“We knew of Friedheim as a major supplier,” says Powell. “Hunkeler was the other system we thought about, which Friedheim also sells. We got them in and they suggested MBO for the longevity of the equipment and our higher speed needs. We wanted something robust enough to last 10 or 15 years. I’d seen the MBO at the last Drupa, and in fact we have that folder, which had gone back to the MBO showroom.
How did the installation go?
Smoothly, says Powell. “I think it took a week, which is okay for a quite complex machine. Then it took a few days training. Like most things you need some time on your own to really learn how to operate it.
“We had one guy who’d run the Muller with a sheeter, and that worked much the same with a suction drum. But none of the other guys had operated anything like that. It took three or four months for them to get their heads around it – dealing with webs is a bit different to a standard sheetfed folder. But it runs really well now and we’re training up a second lot of operators internally.
Reliability has been good so far, Powell says. “We’ve had two or three things, bearings and shafts go, but Friedheim has been as good as gold, very supportive. They have their own engineers, but MBO also has remote access and can go into it from Germany.”
How is the line in practice?
What’s the best thing about the MBO line? “It’s the consistency and the fact that it’s enabled us to run the job in fewer hours,” says Powell. “That’s let us put more work on the lines. It’s just made the whole process far more manageable. It’s reduced staff costs, which is a big thing. We used to run this job across two folders, with two operators. Now we run 24/5 with one operator per shift.
Is there anything he’d like it to do differently? “Not really. We do quite a lot of research when we’re buying. It’s about getting it right before you sign the order. We go out as a group, three of us normally, and look at it from different angles so everybody is happy. MBO was very good when we went, and Friedheim has stuck to everything we asked them to do.”
So, would Superior be tempted to buy it again, or recommend it? “Yes, 100%, it was the right thing for us to do.”
Founded in 1976, Superior Creative services offers a mix of direct marketing and point-of-sale production services for an impressive list of blue chip customers. It offers design services too, with 25 artworkers plus seven 3D cardboard engineers for packaging and FSDUs (free standing display units). It uses a mix of sheetfed and narrow-web offset presses, a pair of dry toner sheetfed digital presses and a pair of large-format high-speed flatbed inkjets. The company occupies six units on its Bowerhill site, where it employs 180 people and turns over about £22m. In 2017 it was acquired by Delta Group.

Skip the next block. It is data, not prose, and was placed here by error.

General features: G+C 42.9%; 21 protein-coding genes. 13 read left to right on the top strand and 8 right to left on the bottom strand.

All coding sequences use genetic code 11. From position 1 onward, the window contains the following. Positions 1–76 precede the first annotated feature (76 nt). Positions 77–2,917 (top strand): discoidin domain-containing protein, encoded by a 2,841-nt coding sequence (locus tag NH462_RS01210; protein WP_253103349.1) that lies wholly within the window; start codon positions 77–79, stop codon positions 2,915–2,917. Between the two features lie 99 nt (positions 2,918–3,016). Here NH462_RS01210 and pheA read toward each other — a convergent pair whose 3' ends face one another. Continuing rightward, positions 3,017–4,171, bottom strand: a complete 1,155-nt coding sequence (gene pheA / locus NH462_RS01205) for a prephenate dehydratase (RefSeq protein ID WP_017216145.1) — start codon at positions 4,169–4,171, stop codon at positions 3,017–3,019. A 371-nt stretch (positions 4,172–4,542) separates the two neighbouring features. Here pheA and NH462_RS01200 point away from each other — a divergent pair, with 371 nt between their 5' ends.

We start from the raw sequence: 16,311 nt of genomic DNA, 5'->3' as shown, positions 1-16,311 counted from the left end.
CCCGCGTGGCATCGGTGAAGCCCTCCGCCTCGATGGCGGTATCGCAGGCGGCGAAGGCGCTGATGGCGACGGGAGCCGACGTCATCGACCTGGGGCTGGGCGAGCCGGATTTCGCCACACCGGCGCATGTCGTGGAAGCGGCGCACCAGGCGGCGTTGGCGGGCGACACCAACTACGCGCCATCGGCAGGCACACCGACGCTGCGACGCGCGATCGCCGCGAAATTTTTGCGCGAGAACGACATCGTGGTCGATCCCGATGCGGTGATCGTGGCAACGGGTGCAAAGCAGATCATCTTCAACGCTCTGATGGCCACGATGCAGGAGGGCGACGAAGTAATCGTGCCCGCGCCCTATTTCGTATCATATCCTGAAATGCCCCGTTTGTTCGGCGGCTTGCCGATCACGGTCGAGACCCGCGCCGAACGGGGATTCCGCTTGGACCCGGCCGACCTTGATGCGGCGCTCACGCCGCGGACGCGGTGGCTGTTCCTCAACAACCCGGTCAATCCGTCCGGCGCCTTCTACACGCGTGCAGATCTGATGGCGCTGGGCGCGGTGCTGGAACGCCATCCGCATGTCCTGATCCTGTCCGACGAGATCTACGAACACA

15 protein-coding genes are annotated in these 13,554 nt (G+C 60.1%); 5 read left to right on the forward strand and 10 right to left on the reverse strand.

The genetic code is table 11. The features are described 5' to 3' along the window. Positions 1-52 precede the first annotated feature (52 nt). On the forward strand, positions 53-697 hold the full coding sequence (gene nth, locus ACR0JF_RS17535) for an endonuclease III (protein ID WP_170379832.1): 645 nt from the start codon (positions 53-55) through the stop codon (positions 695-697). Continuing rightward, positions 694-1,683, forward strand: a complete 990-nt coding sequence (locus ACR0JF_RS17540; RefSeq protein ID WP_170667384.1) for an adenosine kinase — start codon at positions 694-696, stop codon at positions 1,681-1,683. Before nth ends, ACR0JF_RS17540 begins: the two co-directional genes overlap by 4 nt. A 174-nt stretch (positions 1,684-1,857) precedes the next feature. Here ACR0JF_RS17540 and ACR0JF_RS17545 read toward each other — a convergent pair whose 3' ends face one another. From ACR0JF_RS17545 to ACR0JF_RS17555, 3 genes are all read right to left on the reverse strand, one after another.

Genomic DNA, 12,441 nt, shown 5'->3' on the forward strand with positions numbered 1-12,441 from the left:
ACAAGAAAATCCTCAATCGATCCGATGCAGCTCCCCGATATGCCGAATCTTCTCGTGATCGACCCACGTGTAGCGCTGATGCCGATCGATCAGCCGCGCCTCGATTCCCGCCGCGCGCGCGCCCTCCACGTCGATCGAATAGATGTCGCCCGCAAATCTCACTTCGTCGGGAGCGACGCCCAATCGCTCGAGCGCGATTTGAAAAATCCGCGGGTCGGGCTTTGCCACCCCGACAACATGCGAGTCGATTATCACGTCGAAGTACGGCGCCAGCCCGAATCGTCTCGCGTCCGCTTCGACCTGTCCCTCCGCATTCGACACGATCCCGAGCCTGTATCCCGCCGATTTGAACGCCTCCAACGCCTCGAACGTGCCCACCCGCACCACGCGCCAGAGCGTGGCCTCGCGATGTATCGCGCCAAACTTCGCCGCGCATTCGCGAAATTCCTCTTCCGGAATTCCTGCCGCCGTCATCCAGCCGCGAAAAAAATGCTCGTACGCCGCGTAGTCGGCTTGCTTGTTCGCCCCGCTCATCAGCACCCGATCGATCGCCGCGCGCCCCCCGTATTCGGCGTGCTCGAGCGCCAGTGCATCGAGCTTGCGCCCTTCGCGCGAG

Why it was bought...
Superior was looking to integrate and accelerate the multiple finishing processes for leaflet production, particularly to handle up to 2.5 million leaflets for a major retail customer. The MBO K8RS Digi-Folder is a configuration of the K8RS high speed folder adapted for inline web feeding and sheeting. In Superior’s installation it comprises the MBO UW60 unwinding module, SVC525C sheeter, K8RS high-speed folder and a Palamides-built A500 automatic stacker and delivery system with pressing and jogging units, plus a camera inspection system and intelligent output module to keep addressed sets together before ejection to a delivery tray.
How it has performed...
The MBO finishing line has boosted efficiencies for the production of a large regular leaflet job that runs every month. Using the MBO line lets the press reel-to-reel which is about 20% faster than with the previous sheeter. Finishing is also about 20% faster, saving time and labour on separate guillotining and folding stages. “The main thing is that it has enabled us to cement our relationship with a long-term client,” says production director Stewart Powell. “It’s what it was bought for, and they seem quite happy with us!”
UW60 unwinder Max speed 250m/min
Max web width 570mm
Paper weights 40–250gsm
Max roll diameter 1,525mm
SVC525C sheeter Max speed 250m/min
Web width 150–520mm
Paper weights 40–250gsm
Format length stepless without chip-out 85–2,032mm
Format Length stepless with chip-out 150–2,032mm
Chip-out size stepless 4–80mm
K8RS folderMax speed 250m/min
Infeed width max 780mm
Infeed width for three-fold 100mm to 530mm
Infeed length for three fold 100mm to 390mm
A500 stacker-delivery Max speed 205m/min
Max stack height 160mm
Min stack height 3mm
Price £400,000 as installed at Superior
Contact Friedheim International 01442 206100 www.friedheim.co.uk